Swedish Blue ducks are another domestic breed exhibiting a melanistic color pattern. As their name suggests, these ducks have a slate blue color with some black spotting. Both males and females are similarly colored. This auto-sexing breed was developed in Sweden by crossing the Blue Swedish landrace with mallards and other birds. The melanistic gene mutation produces the dark blue/black plumage.

Breed Origin Plumage Color
Blue Swedish Landrace breed from Sweden Blue/black spotted
Mallard Eurasia, North America Green/brown sex-linked
Swedish Blue Hybrid breed Blue/black

The Blue Swedish duck contributed the melanistic genes, which when crossed with mallards, produced a stable blue-black phenotype in the Swedish Blue duck breed.

Black East Indies Ducks

The Black East Indies breed has nearly pure black plumage. Both sexes are blackish-brown with a green sheen on the head and wings. They originated from the East Indies region and were likely influenced by melanistic mutations from crossing with wild ducks indigenous to Southeast Asia. Their dark coloration is thought to be adaptive for tropical environments.

Breed Origin Plumage Color
East Indies Southeast Asia Blackish brown
Wild SE Asian Ducks Southeast Asia Brown, black, white

The East Indies breed was likely influenced by native duck species in Southeast Asia that carry melanistic genes, leading to the predominance of black plumage when crossed with domestic ducks.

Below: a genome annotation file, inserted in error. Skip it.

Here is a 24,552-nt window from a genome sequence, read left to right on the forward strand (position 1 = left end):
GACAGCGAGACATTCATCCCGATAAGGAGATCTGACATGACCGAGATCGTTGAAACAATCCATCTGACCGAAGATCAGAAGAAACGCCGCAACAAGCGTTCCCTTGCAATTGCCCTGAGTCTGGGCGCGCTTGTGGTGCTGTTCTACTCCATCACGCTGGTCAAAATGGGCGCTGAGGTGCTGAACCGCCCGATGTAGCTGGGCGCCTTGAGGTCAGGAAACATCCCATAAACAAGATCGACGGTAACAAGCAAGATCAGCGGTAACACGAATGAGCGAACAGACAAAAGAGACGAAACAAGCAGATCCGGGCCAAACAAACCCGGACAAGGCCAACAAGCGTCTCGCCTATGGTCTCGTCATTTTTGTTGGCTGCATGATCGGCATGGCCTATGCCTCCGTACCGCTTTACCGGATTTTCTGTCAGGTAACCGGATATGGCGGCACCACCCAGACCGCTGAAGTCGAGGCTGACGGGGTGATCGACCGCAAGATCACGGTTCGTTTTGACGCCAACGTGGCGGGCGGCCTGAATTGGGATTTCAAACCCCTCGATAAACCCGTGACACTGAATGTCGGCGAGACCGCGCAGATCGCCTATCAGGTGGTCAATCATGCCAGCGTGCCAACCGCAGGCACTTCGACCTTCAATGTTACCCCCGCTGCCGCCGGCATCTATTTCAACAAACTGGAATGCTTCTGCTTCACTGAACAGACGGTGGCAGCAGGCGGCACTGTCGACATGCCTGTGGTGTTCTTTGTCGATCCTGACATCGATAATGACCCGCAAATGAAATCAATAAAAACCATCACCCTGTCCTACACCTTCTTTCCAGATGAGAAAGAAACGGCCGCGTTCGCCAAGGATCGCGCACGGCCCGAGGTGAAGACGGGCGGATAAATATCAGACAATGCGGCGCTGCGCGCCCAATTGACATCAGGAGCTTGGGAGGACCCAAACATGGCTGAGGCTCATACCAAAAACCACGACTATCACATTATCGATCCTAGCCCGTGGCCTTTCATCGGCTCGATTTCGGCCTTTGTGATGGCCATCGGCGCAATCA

Black Swedish Ducks

Not to be confused with Swedish Blue ducks, Black Swedish ducks originated as a cross between Swedish mallard landrace ducks and the Cayuga breed. Both sexes are entirely black without iridescence. The Black Swedish breed inherited melanistic genes from both the native Swedish ducks and the Cayuga breed used to develop it.

Breed Origin Plumage Color
Swedish Mallard Landrace breed from Sweden Mottled brown
Cayuga North America Solid black
Black Swedish Hybrid breed Solid black

The Black Swedish combines genetic melanism from mallards and domestic breeds to create a duck breed that is totally black with no iridescent sheen.

Why Are Black Ducks Uncommon?